Telling Your Story
It’s important for people living with mental health conditions to know that they are not alone. Sharing a story about your mental health challenges can help in your own recovery as well as offer encouragement and support to others with similar experiences.
Adults experience mental illness annually.
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Whether you are a person with experience of a mental health issue and/or families and carers of someone with a mental health issue, you may at some point want to share your experiences/recovery journey with others.
“Stories have the power to change the decisions people make… inspire people to learn”
Letting people know of your experiences can be rewarding, as well as contribute to destigmatise societal stigma in mental health.
However, there are major factors you should consider before sharing your story:
Consider why you want to share your personal story, for example, is it to inform and educate others? Is it to share what has been helpful to you?
If you have been asked to share your personal story consider how it will be used and for what purpose. You always have a choice and can say no. Project Semicolon does not use Community Member stories without the consent of the author.
You will need to consider the exposure that the story will bring to you. Publishing the story online may cause you to be opened to judgements and feel overwhelmed. Once your story is out in the public domain then there is no going back, however, Project Semicolon offers you complete control of deleting and editing your story at any time. You may also consider posting your story anonymously.
Have you shared your personal stories with others – it is better to share first with people you trust before going public.
Share your story from your own view point. You are the expert of your own unique experience. Be yourself.
Will your story include other people? Do you need to seek their permission prior to telling your story? Will publishing the story affect them? Be aware of how your story might affect those involved.
It is always best to think about your boundaries prior to telling your story. There may be aspects of your story that you wish to keep private. You do not have to tell all of your story and you don’t have to answer questions you do not want to answer.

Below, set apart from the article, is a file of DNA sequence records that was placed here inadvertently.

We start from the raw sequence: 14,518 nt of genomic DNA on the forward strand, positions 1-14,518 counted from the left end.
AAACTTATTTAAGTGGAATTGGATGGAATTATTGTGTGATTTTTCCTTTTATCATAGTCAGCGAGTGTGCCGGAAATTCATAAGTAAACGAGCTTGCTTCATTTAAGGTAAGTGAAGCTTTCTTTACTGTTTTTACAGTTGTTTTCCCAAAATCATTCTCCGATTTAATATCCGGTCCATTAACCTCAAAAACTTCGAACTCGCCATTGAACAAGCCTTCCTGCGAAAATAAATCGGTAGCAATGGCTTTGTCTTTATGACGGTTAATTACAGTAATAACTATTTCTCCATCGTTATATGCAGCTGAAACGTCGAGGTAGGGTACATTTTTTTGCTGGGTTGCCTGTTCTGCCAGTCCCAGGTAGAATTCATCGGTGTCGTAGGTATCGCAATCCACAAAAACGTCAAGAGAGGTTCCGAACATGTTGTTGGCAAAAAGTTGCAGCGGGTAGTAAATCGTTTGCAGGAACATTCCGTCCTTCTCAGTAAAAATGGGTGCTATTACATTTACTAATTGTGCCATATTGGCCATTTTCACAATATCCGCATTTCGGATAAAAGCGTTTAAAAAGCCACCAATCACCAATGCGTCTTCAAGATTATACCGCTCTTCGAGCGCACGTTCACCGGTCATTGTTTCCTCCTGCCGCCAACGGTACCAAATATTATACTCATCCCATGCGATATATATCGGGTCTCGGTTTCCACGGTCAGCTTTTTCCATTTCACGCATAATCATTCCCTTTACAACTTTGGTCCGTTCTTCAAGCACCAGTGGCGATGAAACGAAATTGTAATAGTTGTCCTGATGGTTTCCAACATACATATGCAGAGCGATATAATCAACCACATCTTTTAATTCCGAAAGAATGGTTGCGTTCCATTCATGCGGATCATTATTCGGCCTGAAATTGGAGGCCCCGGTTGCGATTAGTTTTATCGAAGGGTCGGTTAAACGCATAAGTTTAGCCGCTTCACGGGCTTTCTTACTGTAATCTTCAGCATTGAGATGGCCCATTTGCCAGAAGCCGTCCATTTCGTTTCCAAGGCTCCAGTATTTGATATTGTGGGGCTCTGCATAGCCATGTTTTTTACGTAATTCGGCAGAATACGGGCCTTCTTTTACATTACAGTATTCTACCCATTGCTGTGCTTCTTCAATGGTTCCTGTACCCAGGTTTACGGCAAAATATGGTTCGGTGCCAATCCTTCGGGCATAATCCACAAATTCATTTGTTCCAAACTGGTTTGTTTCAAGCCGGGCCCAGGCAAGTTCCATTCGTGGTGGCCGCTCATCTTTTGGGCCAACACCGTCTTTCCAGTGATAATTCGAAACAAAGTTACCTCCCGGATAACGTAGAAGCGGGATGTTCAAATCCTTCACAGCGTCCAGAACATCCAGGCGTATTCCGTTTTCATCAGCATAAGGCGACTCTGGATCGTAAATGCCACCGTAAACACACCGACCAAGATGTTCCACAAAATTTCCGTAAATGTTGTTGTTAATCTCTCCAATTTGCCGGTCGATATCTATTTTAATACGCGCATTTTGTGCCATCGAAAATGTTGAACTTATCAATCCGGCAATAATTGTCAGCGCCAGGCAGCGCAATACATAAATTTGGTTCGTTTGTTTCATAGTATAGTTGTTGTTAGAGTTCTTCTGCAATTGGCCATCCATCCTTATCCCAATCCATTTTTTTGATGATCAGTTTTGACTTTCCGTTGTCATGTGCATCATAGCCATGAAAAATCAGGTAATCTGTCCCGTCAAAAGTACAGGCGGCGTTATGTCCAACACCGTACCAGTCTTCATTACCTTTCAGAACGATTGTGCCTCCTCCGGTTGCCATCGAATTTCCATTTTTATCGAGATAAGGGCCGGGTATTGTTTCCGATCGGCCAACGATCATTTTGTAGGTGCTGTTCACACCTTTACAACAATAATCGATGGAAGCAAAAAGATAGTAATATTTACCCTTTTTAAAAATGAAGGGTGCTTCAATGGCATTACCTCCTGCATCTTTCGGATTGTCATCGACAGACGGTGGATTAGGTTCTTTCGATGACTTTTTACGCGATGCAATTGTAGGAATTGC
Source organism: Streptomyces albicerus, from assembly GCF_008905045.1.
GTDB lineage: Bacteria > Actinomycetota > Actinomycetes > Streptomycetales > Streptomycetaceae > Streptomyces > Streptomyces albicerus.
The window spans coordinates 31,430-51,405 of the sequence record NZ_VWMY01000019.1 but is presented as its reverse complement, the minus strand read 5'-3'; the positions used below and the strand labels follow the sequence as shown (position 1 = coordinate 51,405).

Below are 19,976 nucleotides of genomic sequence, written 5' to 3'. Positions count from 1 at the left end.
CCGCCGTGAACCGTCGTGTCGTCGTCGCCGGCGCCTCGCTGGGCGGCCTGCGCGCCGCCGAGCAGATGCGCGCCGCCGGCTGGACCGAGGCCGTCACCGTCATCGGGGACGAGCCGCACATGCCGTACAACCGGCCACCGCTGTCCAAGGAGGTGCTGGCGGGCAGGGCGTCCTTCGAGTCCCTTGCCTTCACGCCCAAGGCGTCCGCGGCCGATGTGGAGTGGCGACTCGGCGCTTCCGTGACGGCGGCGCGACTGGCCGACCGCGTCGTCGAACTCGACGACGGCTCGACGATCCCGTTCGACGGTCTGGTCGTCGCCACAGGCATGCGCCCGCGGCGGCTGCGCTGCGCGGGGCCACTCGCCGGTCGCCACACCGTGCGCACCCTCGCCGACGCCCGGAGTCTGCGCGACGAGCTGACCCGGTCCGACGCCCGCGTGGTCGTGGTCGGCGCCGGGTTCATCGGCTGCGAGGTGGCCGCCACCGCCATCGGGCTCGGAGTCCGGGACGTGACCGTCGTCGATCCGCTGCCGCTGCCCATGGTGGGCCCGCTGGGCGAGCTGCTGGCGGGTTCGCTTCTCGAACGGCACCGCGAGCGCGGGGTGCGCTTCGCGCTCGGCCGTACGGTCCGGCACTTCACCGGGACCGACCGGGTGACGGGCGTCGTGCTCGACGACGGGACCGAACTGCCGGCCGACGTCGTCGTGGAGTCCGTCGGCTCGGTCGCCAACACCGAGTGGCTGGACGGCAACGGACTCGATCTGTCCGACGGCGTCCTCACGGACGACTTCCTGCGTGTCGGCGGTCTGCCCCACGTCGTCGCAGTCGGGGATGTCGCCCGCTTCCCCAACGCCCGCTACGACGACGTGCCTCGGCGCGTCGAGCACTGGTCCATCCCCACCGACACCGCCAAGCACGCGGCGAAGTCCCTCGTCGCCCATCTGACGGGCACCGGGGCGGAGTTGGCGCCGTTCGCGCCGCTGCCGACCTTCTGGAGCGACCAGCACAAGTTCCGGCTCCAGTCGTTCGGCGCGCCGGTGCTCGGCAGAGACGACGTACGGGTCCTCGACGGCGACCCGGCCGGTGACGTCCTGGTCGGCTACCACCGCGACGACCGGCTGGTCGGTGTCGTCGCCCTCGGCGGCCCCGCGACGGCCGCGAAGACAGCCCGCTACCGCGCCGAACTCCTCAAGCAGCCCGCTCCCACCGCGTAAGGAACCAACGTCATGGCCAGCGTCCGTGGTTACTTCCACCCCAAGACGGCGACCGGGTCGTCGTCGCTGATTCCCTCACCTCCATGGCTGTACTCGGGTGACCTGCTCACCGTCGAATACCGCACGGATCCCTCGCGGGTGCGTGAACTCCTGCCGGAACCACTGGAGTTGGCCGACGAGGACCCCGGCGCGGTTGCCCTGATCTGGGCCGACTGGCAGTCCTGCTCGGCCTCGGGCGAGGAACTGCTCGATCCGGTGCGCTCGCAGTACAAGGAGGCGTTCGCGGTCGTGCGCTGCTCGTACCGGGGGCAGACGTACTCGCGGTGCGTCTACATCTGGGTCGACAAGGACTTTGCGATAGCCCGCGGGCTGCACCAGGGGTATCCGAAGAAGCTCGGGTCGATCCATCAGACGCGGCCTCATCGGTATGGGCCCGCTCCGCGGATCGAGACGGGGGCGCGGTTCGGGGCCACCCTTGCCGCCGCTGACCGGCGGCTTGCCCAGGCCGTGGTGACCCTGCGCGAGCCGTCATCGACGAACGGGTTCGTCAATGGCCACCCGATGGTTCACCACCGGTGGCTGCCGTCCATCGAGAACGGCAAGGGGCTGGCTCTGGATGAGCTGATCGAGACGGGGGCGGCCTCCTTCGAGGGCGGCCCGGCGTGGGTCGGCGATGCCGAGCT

Do you want to use your full name, first name only or a make-up name ?
Do you want to remain anonymous? Do you want to use an alias?
Telling your story may be an emotional experience as you revisit past experiences. It is important to ensure you have a support system in place to deal with any issues which may arise during and after the storytelling process.
Keep in mind who you are sharing the story with. Be mindful that sharing your story with the media may sometimes cause your story to be sensationalized, askew and/or your personal life to be intruded.
You do not know who will be your audience and how they are feeling so care is needed when discussing suicide (see guidelines re talking about suicide).
In order to counter stigma and discrimination toward people who experience mental health issues it is important not to perpetuate myths that people may have.
Stories of both challenge and positivity, and examples of your achievements and aspirations that go beyond your experience of mental illness are helpful.
Consider what do you want to tell in your story. Things you may consider:
- Successful instances in challenging times
- The types of support system which has helped you
- Your unique view and experiences
- Any challenges which you and/or your loved ones may have faced and how they were overcome
- Avoid language of shame or guilt / language which may perpetuate stigma and stereotypes towards mental health
- Your first experience of distress
- Your recovery journey to wellbeing
- What is your motivation for sharing your story?
- Where are you now